4. LinkedIn will be about much more than jobs

Have you noticed your LinkedIn feed filling up with more and more personal posts lately? The kind of content you would normally expect to see on your Facebook feed?

But Why? Is the question!

Has the LinkedIn algorithm changed to favor more personal posts? Or has the pandemic erased the boundaries between our personal and professional lives?

Could it be that trust in Facebook, where we would normally post personalcontent, is at an all-time low, while trust in LinkedIn remains high – along with engagement rates? Perhaps most of the other social networks feel so oversaturated that LinkedIn seems like an opportunity to grab attention?

In 2021, we noticed that posts without links outperformed those with links, suggesting an algorithm change favoring content that entices people to stay on the platform longer.

This still seems to be the case in 2022, with most viral posts containing a mix of long-form personal storytelling and photos (almost like blog posts) vs. links to content on other websites.

Whatever the reason, it doesn’t seem like this markedly less “professional” trend is going anywhere soon.

  • LinkedIn invested $25 million in a Creator Fund, paying 100 creators $15,000 each to “share content, spark conversations, and build community.” (The goal is notably similar to ones held by Instagram and Facebook, neither of which are explicitly professional platforms.)
  • It also launched LinkedIn Audio Events (a Clubhouse clone) and a podcast network.
  • It released carousels and reaction buttons — both originally found on Facebook and Instagram.

5. Gen Z will redefine UGC

User-generated content (UGC) is usually defined as content created by regular people on social media, rather than content made by brands. For example, instead of posting a product shot by a professional photographer, Nike might repost a photo from a happy customer wearing their new Nike kicks.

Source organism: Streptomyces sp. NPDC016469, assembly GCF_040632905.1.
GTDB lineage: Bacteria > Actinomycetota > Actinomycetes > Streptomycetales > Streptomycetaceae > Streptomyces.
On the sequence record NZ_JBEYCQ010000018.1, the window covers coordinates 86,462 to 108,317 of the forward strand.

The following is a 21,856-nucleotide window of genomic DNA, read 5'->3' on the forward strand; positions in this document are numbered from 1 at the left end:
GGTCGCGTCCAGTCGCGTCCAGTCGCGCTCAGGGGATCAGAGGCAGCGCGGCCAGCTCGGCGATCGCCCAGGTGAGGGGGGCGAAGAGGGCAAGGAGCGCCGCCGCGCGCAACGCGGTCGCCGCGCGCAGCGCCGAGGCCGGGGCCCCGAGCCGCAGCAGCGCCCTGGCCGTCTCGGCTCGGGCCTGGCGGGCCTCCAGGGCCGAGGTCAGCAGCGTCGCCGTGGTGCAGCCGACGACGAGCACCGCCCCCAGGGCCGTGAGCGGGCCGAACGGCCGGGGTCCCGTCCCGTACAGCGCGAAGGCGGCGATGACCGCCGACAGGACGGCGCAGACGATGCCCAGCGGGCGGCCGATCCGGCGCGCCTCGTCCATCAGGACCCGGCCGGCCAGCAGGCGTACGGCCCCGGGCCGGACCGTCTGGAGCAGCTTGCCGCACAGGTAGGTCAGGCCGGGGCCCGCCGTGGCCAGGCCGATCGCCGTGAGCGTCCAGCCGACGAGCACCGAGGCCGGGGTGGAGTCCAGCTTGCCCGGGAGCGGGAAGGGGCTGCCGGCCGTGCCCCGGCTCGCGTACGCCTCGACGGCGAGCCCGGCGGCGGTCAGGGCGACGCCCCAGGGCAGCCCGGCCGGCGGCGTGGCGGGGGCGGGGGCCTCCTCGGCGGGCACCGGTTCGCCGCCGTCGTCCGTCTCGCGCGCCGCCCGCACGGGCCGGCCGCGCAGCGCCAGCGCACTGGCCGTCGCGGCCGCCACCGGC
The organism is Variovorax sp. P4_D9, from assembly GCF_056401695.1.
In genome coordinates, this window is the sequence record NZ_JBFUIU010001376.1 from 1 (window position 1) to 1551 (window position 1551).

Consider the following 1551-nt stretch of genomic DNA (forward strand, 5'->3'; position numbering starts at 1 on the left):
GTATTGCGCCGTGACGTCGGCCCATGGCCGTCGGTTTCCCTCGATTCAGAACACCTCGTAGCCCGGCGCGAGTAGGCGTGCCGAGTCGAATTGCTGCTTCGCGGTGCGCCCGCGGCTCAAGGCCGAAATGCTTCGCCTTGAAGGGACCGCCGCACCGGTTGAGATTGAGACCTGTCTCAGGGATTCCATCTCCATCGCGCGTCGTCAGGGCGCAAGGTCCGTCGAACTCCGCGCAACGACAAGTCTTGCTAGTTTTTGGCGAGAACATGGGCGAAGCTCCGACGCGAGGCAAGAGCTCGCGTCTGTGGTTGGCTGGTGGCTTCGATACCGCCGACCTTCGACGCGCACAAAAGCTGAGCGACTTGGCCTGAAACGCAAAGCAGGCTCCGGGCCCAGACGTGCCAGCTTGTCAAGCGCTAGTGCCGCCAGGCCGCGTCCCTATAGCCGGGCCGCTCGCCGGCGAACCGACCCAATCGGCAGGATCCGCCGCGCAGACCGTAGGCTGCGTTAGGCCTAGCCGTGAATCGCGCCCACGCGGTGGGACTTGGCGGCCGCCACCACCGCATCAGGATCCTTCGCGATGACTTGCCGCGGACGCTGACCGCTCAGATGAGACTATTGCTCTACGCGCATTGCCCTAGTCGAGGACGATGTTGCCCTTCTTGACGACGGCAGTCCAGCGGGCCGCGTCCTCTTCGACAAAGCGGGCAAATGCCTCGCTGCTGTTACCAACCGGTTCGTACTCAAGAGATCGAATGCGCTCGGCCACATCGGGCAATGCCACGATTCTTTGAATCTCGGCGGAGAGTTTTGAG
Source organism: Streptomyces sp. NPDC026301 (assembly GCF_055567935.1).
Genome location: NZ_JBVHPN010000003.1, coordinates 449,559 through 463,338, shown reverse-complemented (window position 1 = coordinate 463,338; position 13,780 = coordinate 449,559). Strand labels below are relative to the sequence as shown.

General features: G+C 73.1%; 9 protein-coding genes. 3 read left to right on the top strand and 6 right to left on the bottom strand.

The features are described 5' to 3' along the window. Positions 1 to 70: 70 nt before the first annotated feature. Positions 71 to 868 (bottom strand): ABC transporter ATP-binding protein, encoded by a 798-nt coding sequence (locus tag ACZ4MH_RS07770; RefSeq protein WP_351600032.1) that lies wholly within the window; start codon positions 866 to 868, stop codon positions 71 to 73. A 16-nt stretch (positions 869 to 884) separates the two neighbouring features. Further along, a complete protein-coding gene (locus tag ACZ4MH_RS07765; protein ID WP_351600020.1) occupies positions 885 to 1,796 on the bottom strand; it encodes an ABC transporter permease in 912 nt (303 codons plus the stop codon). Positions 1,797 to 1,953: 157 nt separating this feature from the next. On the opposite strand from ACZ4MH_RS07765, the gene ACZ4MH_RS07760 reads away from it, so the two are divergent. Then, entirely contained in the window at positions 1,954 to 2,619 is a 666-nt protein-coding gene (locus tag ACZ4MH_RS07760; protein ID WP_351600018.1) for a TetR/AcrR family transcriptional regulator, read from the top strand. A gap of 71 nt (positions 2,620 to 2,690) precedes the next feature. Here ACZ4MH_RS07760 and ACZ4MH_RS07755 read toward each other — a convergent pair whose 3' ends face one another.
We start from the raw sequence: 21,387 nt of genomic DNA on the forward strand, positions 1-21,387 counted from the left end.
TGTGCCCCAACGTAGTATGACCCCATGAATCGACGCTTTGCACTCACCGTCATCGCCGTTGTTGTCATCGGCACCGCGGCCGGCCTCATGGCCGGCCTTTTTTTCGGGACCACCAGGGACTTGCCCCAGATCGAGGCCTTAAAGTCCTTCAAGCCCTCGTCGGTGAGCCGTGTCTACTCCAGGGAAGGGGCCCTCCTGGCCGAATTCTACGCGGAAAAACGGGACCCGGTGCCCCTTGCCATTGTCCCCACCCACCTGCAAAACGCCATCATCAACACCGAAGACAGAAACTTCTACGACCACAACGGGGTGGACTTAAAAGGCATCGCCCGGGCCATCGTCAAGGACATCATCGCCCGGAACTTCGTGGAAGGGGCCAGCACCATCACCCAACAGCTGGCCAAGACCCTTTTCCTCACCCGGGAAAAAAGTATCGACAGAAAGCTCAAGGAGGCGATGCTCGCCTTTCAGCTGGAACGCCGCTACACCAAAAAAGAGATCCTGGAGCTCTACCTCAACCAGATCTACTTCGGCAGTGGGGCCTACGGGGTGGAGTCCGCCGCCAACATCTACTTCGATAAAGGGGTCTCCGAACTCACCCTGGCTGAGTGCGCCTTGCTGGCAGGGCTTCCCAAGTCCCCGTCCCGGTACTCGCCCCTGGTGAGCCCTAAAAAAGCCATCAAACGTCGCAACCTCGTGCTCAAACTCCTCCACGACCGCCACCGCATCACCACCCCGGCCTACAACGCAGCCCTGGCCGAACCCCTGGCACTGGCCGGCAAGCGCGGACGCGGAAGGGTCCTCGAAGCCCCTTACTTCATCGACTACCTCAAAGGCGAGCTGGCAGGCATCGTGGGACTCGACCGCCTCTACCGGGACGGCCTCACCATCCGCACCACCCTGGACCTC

UGC is great for brands that care about increasing awareness and deepening relationships with their customers. It’s authentic social proof, and it makes the UGC creator feel special, both of which increase brand loyalty.

All that said, it has recently come to our attention that Gen Z understands the term “UGC” in a whole different way: that is, as social media posts produced by freelance marketers or micro-influencers for businesses.

In Gen Z terms, brands pay “UGC creators” to produce content that looks like organic UGC.

We expect that UGC will hold both definitions for a while. But this all points to a larger social media trend: brands outsourcing their social media labor to the creator economy.

Last year, we wrote about the growing importance of influencer partnerships for marketers. And in 2023, businesses (especially large ones) will continue to look for help from social media creators in order to reach their ideal audience.

But there’s a new side to the creator economy to pay attention to: freelance content creators who aren’t necessarily influencers, but who are just really good at social media and sell their services to brands.

This makes sense. Reels and TikToks are growing more popular. And they require a special mix of skills: technical acuity and professional-entertainer-level charisma. Not just anyone can make a watchable Reel or TikTok, believe us.

Further, traditional UGC isn’t as valuable as it once was on social media. Sure, social proof is still important to potential customers, but with the social algorithms pushing videos over photos, it’s not likely that a photo of the shoe I just bought will even make it to many people’s feeds.

Lastly, with budgets for marketing campaigns at risk of cuts (recession), and businesses turning to cheaper means of content creation, using freelance creators for one-off videos seems like an obvious solution. We only see this social media trend increasing into 2023 and beyond.